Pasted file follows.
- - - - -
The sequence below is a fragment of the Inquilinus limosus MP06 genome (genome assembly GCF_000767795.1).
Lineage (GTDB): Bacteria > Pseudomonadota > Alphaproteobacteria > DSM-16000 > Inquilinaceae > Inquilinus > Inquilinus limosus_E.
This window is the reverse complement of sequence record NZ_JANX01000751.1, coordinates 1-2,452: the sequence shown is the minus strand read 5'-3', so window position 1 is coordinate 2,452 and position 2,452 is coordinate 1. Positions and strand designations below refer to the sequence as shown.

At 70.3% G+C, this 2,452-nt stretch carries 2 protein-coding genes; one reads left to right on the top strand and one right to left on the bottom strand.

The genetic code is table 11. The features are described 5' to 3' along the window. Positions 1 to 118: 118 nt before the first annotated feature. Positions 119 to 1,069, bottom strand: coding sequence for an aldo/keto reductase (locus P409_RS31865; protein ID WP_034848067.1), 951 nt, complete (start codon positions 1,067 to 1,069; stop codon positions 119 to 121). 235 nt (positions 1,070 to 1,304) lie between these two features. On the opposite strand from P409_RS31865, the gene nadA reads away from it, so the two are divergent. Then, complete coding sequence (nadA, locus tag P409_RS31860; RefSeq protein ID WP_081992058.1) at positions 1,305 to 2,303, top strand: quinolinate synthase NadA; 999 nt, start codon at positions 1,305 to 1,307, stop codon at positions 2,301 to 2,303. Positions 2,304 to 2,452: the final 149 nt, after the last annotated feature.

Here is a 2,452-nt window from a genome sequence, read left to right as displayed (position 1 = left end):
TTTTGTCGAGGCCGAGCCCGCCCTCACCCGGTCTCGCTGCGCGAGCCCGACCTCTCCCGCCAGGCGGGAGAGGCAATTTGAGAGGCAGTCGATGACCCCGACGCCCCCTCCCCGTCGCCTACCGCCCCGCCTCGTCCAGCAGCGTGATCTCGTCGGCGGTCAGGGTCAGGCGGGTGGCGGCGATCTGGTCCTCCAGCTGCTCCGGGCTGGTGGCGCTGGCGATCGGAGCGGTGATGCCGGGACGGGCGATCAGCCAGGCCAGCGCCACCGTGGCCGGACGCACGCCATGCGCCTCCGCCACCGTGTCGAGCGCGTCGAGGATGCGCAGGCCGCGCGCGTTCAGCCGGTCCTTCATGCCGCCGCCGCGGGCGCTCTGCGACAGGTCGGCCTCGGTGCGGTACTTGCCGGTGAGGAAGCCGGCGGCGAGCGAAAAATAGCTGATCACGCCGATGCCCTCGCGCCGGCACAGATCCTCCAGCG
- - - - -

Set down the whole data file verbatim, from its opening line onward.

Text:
The sequence below is a fragment of the Inquilinus limosus MP06 genome (genome assembly GCF_000767795.1).
Lineage (GTDB): Bacteria > Pseudomonadota > Alphaproteobacteria > DSM-16000 > Inquilinaceae > Inquilinus > Inquilinus limosus_E.
This window is the reverse complement of sequence record NZ_JANX01000751.1, coordinates 1-2,452: the sequence shown is the minus strand read 5'-3', so window position 1 is coordinate 2,452 and position 2,452 is coordinate 1. Positions and strand designations below refer to the sequence as shown.

At 70.3% G+C, this 2,452-nt stretch carries 2 protein-coding genes; one reads left to right on the top strand and one right to left on the bottom strand.

The genetic code is table 11. The features are described 5' to 3' along the window. Positions 1 to 118: 118 nt before the first annotated feature. Positions 119 to 1,069, bottom strand: coding sequence for an aldo/keto reductase (locus P409_RS31865; protein ID WP_034848067.1), 951 nt, complete (start codon positions 1,067 to 1,069; stop codon positions 119 to 121). 235 nt (positions 1,070 to 1,304) lie between these two features. On the opposite strand from P409_RS31865, the gene nadA reads away from it, so the two are divergent. Then, complete coding sequence (nadA, locus tag P409_RS31860; RefSeq protein ID WP_081992058.1) at positions 1,305 to 2,303, top strand: quinolinate synthase NadA; 999 nt, start codon at positions 1,305 to 1,307, stop codon at positions 2,301 to 2,303. Positions 2,304 to 2,452: the final 149 nt, after the last annotated feature.

Here is a 2,452-nt window from a genome sequence, read left to right as displayed (position 1 = left end):
TTTTGTCGAGGCCGAGCCCGCCCTCACCCGGTCTCGCTGCGCGAGCCCGACCTCTCCCGCCAGGCGGGAGAGGCAATTTGAGAGGCAGTCGATGACCCCGACGCCCCCTCCCCGTCGCCTACCGCCCCGCCTCGTCCAGCAGCGTGATCTCGTCGGCGGTCAGGGTCAGGCGGGTGGCGGCGATCTGGTCCTCCAGCTGCTCCGGGCTGGTGGCGCTGGCGATCGGAGCGGTGATGCCGGGACGGGCGATCAGCCAGGCCAGCGCCACCGTGGCCGGACGCACGCCATGCGCCTCCGCCACCGTGTCGAGCGCGTCGAGGATGCGCAGGCCGCGCGCGTTCAGCCGGTCCTTCATGCCGCCGCCGCGGGCGCTCTGCGACAGGTCGGCCTCGGTGCGGTACTTGCCGGTGAGGAAGCCGGCGGCGAGCGAAAAATAGCTGATCACGCCGATGCCCTCGCGCCGGCACAGATCCTCCAGCG